In it, but not of it. TPM DC

The Obama administration is moving forward with a plan that could bring a sea change to how retirement advisors must treat their clients, while financial industry-allies in Congress engage in another round of push back.

The new rules for retirement advisors that the President and consumer advocates are pushing address a conflict of interest the White House estimates costs retirement savers $17 billion annually. The problem? Contrary to what many investors believe, the advisors who direct them to retirement funds are not always required to act in their clients' best interests.

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House Speaker John Boehner (R-OH) may have sacrificed his speaker's gavel to keep the government open through the week. But the path that lies ahead for his successor is much trickier. Even if lawmakers, as expected, pass a short-term spending bill this week, they face a series of other deadlines before the end of the year that could converge into one giant showdown fueled by freshly emboldened hardliners who see compromise as defeat.

“It is setting up a very major set of hurdles for the next majority leader come the middle of December,” Bill Hoagland, senior vice president at the Bipartisan Policy Center who worked for the U.S. Senate for 25 years, told TPM. “How they make this silk purse out of a sow’s ear is going to be very, very difficult.”

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By falling on his gavel, House Speaker John Boehner (R-OH) cleared a path for Congress to pass a short-term spending bill and avoid a government shutdown.

The Senate will begin considering Monday evening a bill to fund the government through Dec. 11, the controversial Planned Parenthood funding included. With a final vote expected Tuesday, the House will have about a day to pass the legislation and keep the government open in time for the Sept. 30 deadline.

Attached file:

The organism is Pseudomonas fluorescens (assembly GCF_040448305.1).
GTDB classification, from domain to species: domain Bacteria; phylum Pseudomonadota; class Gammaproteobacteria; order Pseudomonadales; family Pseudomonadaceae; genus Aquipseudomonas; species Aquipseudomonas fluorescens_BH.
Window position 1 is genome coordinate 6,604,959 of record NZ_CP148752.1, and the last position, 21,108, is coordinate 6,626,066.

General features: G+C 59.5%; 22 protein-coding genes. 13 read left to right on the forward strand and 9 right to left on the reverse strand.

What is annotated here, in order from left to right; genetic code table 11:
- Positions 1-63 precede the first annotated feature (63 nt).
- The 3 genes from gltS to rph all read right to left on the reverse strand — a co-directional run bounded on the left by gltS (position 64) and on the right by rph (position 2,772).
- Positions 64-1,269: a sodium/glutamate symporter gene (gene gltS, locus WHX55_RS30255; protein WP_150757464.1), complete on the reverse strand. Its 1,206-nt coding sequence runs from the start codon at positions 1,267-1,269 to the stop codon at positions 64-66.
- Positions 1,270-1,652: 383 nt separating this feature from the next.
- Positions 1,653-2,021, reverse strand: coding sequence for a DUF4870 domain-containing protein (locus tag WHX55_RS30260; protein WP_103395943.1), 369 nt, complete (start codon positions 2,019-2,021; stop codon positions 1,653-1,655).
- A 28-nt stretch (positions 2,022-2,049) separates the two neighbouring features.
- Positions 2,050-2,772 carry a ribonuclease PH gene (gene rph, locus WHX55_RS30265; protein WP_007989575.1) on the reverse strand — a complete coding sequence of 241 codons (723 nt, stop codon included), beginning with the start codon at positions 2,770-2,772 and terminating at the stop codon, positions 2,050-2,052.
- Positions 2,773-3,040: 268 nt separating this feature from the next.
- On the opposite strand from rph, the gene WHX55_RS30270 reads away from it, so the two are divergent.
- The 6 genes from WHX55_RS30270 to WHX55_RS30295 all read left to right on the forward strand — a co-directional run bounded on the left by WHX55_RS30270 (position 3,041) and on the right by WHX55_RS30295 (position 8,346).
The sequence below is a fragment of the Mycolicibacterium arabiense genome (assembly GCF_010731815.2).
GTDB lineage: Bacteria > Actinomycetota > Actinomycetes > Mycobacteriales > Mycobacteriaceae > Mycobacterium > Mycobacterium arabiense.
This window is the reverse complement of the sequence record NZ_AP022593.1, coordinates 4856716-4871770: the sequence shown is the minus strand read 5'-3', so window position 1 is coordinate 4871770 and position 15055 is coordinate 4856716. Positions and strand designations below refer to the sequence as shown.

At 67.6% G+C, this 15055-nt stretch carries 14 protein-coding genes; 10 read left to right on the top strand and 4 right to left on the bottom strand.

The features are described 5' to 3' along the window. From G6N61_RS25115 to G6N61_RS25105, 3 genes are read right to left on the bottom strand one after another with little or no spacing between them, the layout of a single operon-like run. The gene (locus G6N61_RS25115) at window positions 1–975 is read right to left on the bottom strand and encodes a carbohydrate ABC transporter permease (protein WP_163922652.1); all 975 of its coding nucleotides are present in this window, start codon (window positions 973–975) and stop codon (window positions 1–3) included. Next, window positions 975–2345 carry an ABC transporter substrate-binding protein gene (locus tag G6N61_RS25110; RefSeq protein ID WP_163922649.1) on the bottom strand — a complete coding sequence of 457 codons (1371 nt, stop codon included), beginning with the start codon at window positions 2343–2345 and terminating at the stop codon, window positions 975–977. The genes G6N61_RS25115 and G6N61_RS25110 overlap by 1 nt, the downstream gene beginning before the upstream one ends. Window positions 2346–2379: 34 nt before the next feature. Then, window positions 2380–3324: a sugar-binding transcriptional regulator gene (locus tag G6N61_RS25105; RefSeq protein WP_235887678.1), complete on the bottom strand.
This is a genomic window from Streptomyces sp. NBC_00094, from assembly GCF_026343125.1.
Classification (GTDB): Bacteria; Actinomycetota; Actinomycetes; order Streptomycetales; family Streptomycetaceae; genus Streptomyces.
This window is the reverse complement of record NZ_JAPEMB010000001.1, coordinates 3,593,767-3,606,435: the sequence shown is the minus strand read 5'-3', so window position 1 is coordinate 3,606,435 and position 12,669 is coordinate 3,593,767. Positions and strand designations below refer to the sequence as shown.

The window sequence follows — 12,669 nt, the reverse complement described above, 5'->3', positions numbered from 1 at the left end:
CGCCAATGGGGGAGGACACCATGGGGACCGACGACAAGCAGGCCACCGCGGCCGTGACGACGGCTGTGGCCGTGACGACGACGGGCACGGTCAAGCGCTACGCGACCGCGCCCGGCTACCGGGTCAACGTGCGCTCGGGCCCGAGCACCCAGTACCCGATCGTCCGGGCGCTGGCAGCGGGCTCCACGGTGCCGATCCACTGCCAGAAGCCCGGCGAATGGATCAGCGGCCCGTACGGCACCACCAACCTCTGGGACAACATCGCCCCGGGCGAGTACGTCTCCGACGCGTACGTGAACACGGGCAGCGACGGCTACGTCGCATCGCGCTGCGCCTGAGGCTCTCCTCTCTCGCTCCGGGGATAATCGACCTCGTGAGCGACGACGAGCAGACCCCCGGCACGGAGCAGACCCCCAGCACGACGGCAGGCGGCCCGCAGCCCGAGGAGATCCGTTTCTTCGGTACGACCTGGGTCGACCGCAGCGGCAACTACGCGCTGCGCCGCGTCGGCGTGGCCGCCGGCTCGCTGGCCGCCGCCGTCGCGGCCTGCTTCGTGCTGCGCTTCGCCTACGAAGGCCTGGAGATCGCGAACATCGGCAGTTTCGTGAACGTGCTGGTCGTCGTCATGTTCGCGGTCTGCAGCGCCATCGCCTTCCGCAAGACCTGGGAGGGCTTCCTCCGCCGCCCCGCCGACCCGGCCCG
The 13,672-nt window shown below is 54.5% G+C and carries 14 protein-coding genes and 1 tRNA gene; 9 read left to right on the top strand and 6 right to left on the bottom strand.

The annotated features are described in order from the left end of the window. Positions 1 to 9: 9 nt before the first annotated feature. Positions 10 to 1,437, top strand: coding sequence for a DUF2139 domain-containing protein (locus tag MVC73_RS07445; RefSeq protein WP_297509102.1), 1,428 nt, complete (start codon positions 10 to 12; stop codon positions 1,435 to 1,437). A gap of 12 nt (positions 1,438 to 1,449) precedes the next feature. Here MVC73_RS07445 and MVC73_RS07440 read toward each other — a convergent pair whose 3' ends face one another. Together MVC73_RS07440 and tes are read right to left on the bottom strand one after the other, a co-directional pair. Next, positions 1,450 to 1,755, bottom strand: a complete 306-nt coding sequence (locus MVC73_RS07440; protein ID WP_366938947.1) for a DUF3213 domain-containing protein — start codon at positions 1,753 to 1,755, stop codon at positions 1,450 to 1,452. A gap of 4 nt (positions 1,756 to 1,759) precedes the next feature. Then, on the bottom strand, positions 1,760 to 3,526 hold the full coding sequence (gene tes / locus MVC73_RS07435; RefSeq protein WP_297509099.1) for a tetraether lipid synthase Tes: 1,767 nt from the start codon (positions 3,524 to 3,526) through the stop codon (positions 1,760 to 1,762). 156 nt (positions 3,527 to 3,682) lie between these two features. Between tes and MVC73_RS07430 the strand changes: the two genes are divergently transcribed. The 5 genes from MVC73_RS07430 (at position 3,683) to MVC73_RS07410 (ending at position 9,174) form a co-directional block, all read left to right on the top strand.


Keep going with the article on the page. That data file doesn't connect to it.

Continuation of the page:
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House Speaker John Boehner (R-OH) explained his surprise decision to step down as a move to stabilize a congressional GOP rocked by revolts over his leadership. However, already, Republican lawmakers have expressed skepticism that his resignation will really cure what ails the House Republicans.

“To be perfectly honest with you, the results we get are probably going to be the same thing, it’s just going to be a different face,” Rep. Lynn Westmoreland (R-GA) told reporters. “The natives are restless, and they want to see something change. So how much change somebody can bring about, we’ll see.”

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Pope Francis quietly met Wednesday evening with the Little Sisters of the Poor, the order of Catholic nuns suing the Obama administration over its contraceptive mandate, Forbes reported.

The meeting was short and largely under the radar compared to other stops on the pope's itinerary, but the Vatican signaled that the unscheduled meeting should be taken as an endorsement of the nuns' lawsuit.

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Republican leaders think they have a plan to avert a government shutdown. They now just have to hope that the hardliners pushing for one won't find a way to thwart it -- and there are many ways they could make things go wrong.

With a week to go before the deadline to pass a spending bill expires, GOP leaders in the House and Senate must guide a short-term funding bill through a delicate legislative process. Their plan depends on outmaneuvering the group of 30 or so conservative lawmakers vowing to block any funding legislation that includes money for Planned Parenthood. They must also sidestep Sen. Ted Cruz (R-TX) who is openly threatening to make trouble in the Senate.

In the end, even the best-laid plans would only get a stop-gap bill through Congress. A long-term deal would still need to be worked out, and deep divisions remain unbridged. But it would buy time, avoid a needless government shutdown, and forestall the political firestorm Republicans would face heading into the 2016 elections.

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Employers say that Obamacare had only a limited effect in their hiring and hours practices, according to a survey conducted by Kaiser Family Foundation/Health Research & Educational Trust.

The report released Tuesday -- revealed that only four percent of the employers with 50 or more workers said they downgraded full-time employees to part-time employees in order to avoid the coverage requirements under the Affordable Care Act. Meanwhile 10 percent of the employers with 50 or more employees*​ boosted their part-time employees to full-time so the workers would be eligible for coverage. (The ACA requires employers with 100 more or more employees to provide coverage. That mandate will expand to include employers with 50-99 employees in 2016.)

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